There are dozens of tricks to save time, effort and money when making repairs to farm equipment. Here are a few of them:
To avoid having to drain a hydraulic system when working on hoses or components connected directly to the system’s reservoir, duct tape the end of the suction hose of a shop vacuum to the filler neck on the reservoir. Most shop vacs create enough vacuum to hold fluid in the reservoir and allow quick repairs to the hydraulic system with minimal fluid loss—as long as the hydraulic system doesn’t have a vent separate from the filler neck.
Use powder to identify slow, hard-to-pinpoint leaks on valve blocks and hydraulic components. First, pressure wash away all the accumulated gunk and use pressurized air to dry the component in question. Spray the area with contact cleaner to super-dry all surfaces. Take a handful of baby powder, planter talc or baking flour and fling it at the component so the surfaces are covered with a powder.
Start the machine and activate the leaky component. Cycle the hydraulics a couple times, shut off the machine and inspect the powdered surfaces. Even the tiniest, slowest hydraulic leak will show up as a dark spot that pinpoints the origin of the leak.
Rather than unthreading nuts that hold tension on spring-loaded drive belt tensioners, use a pry bar to remove spring pressure from the tensioner so the belt is slack. Then clamp a pair of lock-jaw pliers on the exposed tensioner bolt to hold it in the slack position while the belt is replaced or other work is done.
Use a pneumatic hammer to remove lock collars from bearings. "Unlocking" lock collars on a bearing can take three hands: one to prevent the shaft from rotating, one to hold and aim a punch in the set-hole of the lock collar, and one to swing a hammer. Instead, use an air hammer with a pointed chisel bit. You’ll need one hand to hold the shaft and another hand to hold and aim the air hammer’s bit at the set-hole in the lock collar. A quick "braap" and the lock collar is loose.
Frozen Allen head bolts or set screws—or the square-type fill plugs on corn head row unit gearcases—can often be broken loose with a socket-type Allen wrench mounted on a 3⁄8"- or ½"-drive breaker bar. Insert the Allen head socket into the Allen head bolt or set screw. Strike the head of the breaker bar sharply, repeatedly, with a hammer while applying counter-clockwise torque to the breaker bar handle. The impact transfers directly down into the fastener and miraculously frees frozen threads.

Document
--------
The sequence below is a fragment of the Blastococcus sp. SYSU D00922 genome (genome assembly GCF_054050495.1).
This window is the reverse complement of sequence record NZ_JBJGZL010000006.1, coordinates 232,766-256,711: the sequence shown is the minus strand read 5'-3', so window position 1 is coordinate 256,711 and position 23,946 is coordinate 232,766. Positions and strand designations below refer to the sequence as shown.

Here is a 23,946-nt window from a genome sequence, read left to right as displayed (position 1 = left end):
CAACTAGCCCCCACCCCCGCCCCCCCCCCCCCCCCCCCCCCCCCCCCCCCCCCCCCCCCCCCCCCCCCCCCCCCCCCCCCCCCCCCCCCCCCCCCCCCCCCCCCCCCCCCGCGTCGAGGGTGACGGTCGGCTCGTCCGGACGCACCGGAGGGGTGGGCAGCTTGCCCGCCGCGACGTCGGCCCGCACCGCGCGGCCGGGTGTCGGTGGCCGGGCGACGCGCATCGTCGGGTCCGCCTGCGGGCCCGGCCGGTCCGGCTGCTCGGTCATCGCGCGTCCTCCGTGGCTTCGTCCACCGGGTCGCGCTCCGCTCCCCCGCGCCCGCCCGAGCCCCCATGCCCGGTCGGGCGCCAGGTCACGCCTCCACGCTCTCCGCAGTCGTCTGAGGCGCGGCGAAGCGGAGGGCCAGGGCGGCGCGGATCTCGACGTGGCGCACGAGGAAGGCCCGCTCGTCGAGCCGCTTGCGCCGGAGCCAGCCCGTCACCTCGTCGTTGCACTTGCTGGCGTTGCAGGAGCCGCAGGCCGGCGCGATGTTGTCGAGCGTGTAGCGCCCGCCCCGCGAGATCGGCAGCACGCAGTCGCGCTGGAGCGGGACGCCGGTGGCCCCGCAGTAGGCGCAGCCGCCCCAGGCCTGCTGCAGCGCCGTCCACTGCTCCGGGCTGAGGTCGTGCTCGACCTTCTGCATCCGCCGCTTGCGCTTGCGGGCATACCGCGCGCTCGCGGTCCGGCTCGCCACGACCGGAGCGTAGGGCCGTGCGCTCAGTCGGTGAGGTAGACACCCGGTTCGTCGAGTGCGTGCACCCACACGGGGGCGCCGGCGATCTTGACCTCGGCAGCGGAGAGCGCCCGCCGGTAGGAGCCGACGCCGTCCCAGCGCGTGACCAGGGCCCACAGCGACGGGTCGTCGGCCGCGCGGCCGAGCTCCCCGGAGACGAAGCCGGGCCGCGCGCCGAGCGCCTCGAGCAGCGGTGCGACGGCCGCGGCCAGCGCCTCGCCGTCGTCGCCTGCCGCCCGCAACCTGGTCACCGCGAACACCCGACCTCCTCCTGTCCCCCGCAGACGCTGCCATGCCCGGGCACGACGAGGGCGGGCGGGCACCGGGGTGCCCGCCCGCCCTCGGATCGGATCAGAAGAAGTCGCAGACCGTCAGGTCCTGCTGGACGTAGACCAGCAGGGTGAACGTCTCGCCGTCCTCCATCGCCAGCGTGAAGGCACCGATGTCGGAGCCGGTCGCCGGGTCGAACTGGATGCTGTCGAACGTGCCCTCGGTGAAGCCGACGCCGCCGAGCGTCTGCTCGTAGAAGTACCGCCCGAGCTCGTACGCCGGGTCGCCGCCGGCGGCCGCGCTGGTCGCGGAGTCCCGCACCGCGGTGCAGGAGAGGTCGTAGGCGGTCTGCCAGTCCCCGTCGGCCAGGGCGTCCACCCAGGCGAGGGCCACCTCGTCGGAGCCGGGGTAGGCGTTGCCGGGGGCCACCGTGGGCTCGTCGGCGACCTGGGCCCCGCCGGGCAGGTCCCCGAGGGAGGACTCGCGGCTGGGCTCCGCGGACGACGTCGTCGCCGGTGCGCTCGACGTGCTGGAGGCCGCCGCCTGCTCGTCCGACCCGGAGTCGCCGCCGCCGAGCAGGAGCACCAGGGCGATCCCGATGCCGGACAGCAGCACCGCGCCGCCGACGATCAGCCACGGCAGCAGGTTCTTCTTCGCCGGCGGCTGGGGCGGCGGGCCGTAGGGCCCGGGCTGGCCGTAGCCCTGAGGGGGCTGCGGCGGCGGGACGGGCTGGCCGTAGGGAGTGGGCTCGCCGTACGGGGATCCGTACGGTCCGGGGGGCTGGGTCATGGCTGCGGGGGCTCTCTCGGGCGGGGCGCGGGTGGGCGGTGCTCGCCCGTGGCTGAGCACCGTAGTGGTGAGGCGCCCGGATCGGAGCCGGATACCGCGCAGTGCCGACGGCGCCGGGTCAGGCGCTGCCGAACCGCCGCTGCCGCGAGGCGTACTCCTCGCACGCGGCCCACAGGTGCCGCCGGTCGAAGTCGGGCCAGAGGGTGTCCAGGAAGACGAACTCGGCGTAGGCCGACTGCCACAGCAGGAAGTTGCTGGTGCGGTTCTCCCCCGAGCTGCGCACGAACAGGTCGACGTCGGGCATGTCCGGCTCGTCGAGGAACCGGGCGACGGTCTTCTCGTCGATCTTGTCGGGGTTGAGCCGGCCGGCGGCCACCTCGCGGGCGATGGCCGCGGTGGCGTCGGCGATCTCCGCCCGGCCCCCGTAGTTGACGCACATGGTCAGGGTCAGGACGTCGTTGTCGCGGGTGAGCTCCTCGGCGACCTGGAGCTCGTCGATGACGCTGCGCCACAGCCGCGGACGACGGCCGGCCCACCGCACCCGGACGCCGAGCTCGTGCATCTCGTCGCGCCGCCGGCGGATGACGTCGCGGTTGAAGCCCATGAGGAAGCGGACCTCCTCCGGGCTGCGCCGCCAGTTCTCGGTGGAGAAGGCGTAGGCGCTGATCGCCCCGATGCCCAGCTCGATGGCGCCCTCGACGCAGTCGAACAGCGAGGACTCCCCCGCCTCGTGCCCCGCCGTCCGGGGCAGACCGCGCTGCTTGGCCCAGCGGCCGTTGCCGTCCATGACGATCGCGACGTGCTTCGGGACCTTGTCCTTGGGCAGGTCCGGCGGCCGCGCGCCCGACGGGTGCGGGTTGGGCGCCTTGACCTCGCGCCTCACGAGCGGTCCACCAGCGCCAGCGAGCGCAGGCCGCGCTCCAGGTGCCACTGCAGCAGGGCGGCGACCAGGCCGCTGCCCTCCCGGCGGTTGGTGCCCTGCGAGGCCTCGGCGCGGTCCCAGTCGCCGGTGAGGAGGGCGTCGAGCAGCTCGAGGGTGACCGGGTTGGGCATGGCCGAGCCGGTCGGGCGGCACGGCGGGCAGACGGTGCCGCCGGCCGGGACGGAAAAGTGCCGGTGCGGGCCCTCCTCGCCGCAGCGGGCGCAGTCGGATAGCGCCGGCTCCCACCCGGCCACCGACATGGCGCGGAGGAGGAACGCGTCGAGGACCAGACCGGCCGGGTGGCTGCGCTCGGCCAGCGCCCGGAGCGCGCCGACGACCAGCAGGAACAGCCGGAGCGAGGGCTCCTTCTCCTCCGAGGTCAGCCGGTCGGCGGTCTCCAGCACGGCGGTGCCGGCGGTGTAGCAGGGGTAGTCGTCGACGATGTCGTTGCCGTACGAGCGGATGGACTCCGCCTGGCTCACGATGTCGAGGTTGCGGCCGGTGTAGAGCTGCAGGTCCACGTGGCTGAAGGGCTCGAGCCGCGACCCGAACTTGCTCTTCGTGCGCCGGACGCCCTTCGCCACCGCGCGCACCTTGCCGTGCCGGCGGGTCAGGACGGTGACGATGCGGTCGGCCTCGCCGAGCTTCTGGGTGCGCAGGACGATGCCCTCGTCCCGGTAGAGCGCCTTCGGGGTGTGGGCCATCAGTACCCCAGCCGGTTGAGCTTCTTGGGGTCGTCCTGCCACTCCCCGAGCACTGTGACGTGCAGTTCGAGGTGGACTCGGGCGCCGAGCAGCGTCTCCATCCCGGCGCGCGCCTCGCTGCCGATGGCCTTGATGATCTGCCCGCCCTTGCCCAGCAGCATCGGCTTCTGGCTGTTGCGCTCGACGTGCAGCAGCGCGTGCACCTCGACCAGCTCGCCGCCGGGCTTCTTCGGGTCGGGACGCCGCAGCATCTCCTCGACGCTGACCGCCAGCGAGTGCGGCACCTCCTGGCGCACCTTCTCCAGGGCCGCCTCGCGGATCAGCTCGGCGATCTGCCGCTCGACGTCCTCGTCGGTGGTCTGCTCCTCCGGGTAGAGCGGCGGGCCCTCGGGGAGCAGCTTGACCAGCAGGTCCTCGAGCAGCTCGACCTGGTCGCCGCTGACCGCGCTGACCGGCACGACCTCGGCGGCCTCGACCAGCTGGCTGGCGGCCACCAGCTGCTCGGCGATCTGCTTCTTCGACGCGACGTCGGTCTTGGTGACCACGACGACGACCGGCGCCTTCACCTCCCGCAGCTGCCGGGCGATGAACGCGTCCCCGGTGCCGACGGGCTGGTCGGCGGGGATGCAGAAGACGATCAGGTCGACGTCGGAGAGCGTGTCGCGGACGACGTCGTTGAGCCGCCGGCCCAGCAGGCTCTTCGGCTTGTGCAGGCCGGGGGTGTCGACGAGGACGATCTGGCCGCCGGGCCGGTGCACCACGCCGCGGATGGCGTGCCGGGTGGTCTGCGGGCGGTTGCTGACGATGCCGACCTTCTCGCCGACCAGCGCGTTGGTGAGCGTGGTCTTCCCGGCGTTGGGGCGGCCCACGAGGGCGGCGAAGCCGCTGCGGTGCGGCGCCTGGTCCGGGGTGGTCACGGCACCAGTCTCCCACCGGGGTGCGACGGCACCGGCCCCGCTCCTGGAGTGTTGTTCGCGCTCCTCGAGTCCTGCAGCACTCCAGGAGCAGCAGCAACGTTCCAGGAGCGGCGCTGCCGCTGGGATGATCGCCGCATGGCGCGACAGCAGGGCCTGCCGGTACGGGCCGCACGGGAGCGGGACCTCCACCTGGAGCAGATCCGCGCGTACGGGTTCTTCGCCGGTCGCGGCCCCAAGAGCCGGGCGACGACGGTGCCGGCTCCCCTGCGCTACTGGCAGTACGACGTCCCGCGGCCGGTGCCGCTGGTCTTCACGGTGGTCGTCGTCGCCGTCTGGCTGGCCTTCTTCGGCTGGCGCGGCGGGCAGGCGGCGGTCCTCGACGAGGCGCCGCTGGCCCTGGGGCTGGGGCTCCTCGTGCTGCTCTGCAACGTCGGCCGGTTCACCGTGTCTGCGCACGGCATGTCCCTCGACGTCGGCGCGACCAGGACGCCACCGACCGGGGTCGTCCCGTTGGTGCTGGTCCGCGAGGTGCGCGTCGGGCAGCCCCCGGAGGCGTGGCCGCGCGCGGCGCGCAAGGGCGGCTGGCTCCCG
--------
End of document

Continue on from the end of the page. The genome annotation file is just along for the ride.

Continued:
Use an acetylene torch to free hubs or pulleys frozen to tapered shafts. Install a gear puller on the hub or pulley. Apply significant tension with the puller, then use the torch to heat the center of the hub or pulley. Stand clear—the tension of the gear puller can cause the component to release from the tapered shaft with a literal "bang" once the heated hub expands enough to break it loose from the shaft.
Hammer-type rivets, such as those used to attach poly to the skid shoes on the bottom of grain platforms, are finger smashers. It’s faster and less painful to use an air hammer equipped with a rivet bit. Place the hammer rivet in its hole, press the concave tip of the bit against the rivet to hold it in place, then pull the air hammer’s trigger to "brraaap" the rivet into place.
Plain, clear RTV silicone sealant makes good "pipe dope" when installing threaded plastic hose fittings on sprayers. It doesn’t dry and shrink like traditional pipe dope, and it won’t risk overtightening or cross threading like low-friction Teflon pipe thread tape.
Waterless hand cleaners are great lubricants for installing rubber hoses onto barbed hose fittings.
Need to hold a shim washer, poppet or orifice inside a hydraulic valve or hydraulic component during assembly? Coat it with grease to "stick" it in place. Hydraulic oil will dissolve the grease once the machine is operating.
Rather than fight to lift a heavy wagon wheel and align all the bolt holes, you can align and install one lug bolt, then rotate the wheel so that bolt is at the top of the bolt pattern. The weight of the wheel will suspend from that bolt like a pendulum and automatically align the other bolt holes for easier assembly.
A pneumatic hammer fitted with a concave-tip bit speeds installation, helps remove lock collars from bearings and eliminates smashed fingers. Air hammer: $60 to $250. Rivet bit: $20 to $40.
An experienced farm mechanic by day, Dan Anderson’s practical shop tips, tricks and fixes are tested and true. Contact Dan:
- February 2014